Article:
During the 1880s Woolloongabba boomed as a commercial centre and working class residential district. This was partly stimulated by the development of new transport links: A rail link for passengers and goods was established between Ipswich and South Brisbane in 1884; horse-drawn trams linked South Brisbane to Mt Gravatt via Logan Road from 1887; and the Cleveland railway, terminating at Woolloongabba opened in 1889. By this time, this part of Logan Road was an established shopping centre containing Thomason Brothers, chemists and dentists; a draper, hairdresser, saddler, grocer and produce merchant, wholesale fruiterer, the Bon Accord market, a tobacconist and a carpenter.
The shopping district appears to have weathered the 1890s economic depression reasonably well, having 15 businesses and only one vacant shop in 1893. In October 1893 Margaret Earley mortgaged this property, taking out a loan of £2200 and further advances from the Commercial Banking Company of Sydney. The store was built as two identical adjoining shops. While tenancies changed frequently in this shopping strip at this time, in 1894 a grocer and confectioner joined the shops selling furniture, fruit, boots and meat. These tenancies continued with the grocer expanding his range to include fruit and fish in 1897.
The property was transferred to Allan Nesbitt Foot in 1911. By that time, Thomas Blackburn and his wife confectioners were established tenants having occupied the store from 1900. Their confectionary store was obviously well-patronised, Blackburn confectioners remained in this premises for 17 years. Sellers of fancy goods, a milliner and hairdresser occupied the adjoining shop in the first decade of the twentieth century.
In 1918 when Thomas Blackburn no longer operated his sweet store, Joe Loefiter opened a fish store. In 1920 this became the State Fish Shop, one of a number of state-owned supply stores established by the radical Labor government of the time. It operated alongside a fruiterer and confectioner for about 3 years until the state enterprises financially collapsed in the mid 1920s.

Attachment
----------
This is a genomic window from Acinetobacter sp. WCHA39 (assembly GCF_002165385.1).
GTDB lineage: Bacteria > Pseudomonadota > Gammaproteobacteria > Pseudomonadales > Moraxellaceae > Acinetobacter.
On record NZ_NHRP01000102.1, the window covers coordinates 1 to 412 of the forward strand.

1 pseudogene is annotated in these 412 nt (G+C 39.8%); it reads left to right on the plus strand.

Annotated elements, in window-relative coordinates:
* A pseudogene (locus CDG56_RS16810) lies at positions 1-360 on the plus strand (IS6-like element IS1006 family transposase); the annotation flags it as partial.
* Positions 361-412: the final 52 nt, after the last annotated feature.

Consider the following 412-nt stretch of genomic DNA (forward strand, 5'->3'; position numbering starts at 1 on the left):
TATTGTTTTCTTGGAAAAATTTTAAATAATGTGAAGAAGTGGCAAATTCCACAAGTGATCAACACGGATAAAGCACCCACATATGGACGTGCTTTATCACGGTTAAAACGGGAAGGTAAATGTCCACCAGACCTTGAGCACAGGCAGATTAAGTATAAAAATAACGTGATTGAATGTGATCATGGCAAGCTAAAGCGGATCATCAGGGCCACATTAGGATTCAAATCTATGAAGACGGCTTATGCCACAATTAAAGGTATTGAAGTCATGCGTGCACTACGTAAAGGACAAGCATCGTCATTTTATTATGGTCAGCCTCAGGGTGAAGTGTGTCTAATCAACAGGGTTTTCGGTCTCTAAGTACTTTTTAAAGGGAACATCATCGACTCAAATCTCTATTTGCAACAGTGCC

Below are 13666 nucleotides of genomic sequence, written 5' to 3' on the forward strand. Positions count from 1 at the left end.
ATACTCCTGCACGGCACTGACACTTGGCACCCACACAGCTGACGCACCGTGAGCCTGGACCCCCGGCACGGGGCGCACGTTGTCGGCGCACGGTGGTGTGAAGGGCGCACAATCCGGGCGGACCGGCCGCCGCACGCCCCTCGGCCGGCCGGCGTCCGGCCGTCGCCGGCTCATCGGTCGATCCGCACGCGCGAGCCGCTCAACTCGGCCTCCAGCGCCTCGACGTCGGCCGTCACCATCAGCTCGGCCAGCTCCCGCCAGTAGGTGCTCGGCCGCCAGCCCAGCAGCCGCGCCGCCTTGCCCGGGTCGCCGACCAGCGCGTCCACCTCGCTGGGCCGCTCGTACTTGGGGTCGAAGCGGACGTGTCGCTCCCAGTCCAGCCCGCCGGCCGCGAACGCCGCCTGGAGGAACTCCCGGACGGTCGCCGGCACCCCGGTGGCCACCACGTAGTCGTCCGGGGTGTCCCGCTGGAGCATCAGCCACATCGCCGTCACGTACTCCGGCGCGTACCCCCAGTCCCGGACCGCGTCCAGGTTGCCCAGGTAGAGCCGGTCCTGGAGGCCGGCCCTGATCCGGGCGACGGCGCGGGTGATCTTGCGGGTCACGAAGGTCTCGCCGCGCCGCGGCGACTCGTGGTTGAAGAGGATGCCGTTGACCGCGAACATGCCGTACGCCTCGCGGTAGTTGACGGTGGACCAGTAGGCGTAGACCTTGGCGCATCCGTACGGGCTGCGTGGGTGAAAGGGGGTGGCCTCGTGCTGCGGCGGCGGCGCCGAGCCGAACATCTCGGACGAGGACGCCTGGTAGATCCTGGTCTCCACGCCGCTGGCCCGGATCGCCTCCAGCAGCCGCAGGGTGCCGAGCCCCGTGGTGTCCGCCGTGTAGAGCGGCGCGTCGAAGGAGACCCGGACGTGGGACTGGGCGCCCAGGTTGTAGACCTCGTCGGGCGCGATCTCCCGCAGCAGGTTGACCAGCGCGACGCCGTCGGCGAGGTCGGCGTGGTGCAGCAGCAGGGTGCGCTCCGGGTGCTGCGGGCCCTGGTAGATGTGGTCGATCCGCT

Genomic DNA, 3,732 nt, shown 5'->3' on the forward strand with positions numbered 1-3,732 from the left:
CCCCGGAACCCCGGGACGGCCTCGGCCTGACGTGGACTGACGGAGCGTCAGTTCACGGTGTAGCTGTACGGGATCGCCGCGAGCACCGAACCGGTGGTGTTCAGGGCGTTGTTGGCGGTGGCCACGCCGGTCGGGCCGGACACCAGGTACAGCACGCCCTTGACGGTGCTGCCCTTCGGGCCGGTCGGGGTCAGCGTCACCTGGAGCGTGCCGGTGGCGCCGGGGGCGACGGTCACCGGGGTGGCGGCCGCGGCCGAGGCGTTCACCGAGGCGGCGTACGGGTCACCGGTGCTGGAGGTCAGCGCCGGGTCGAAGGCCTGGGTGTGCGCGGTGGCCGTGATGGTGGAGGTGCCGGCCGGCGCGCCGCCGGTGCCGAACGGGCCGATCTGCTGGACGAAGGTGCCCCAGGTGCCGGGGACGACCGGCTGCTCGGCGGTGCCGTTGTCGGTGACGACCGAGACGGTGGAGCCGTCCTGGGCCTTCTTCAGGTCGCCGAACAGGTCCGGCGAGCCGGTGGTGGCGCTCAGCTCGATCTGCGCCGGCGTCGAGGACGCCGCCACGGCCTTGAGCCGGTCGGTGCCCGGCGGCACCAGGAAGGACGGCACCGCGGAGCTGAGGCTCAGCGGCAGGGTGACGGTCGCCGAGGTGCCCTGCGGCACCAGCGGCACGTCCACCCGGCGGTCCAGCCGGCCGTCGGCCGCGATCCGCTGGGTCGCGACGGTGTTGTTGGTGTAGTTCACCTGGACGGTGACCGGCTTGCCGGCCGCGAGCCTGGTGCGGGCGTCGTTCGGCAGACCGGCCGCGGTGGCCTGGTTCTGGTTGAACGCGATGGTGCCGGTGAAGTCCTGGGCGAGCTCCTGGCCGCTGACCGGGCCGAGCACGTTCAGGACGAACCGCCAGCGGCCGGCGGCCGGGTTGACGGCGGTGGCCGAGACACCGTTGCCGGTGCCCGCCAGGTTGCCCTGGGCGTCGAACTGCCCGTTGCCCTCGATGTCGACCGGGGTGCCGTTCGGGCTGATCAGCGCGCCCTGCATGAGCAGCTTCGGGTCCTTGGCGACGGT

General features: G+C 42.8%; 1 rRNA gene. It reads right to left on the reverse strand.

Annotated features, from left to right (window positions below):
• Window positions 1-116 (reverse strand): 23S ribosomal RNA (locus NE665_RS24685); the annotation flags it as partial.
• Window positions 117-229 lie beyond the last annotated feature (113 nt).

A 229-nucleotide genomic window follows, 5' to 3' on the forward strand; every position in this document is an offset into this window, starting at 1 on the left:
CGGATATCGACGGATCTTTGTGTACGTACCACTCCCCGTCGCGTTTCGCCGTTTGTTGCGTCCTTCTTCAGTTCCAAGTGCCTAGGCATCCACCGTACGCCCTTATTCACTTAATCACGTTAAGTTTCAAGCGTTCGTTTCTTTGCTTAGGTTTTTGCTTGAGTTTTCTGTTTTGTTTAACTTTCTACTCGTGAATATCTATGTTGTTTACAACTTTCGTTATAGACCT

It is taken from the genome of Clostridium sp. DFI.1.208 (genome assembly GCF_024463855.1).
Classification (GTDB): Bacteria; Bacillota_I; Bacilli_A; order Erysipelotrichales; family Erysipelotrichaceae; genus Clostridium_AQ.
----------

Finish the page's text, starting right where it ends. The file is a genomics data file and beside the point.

In the 1930s, despite the financial straits of the ‘great Depression’, the stores continued to be occupied. J. Butler, fruiterer leased the store from 1927 until the late 1930s. R. May briefly operated a café and confectionery adjacent to the fruiterer in 1930 until Hughes returned the store to a confectionery from 1931. Ownership of the building passed to Eric Foot and William Tingwell following Allan Foot’s death in 1933.
In January 1942 Penfolds Wines Pty Ltd bought the property. A wine store was operating adjacent to these stores from the 1920s. With the influx of Allied servicemen, particularly the Americans during World War II, the adjacent business could well have expanded. Penfolds continued as owner until the late 1970s.
It has been an investment property since then with a number of owners and uses.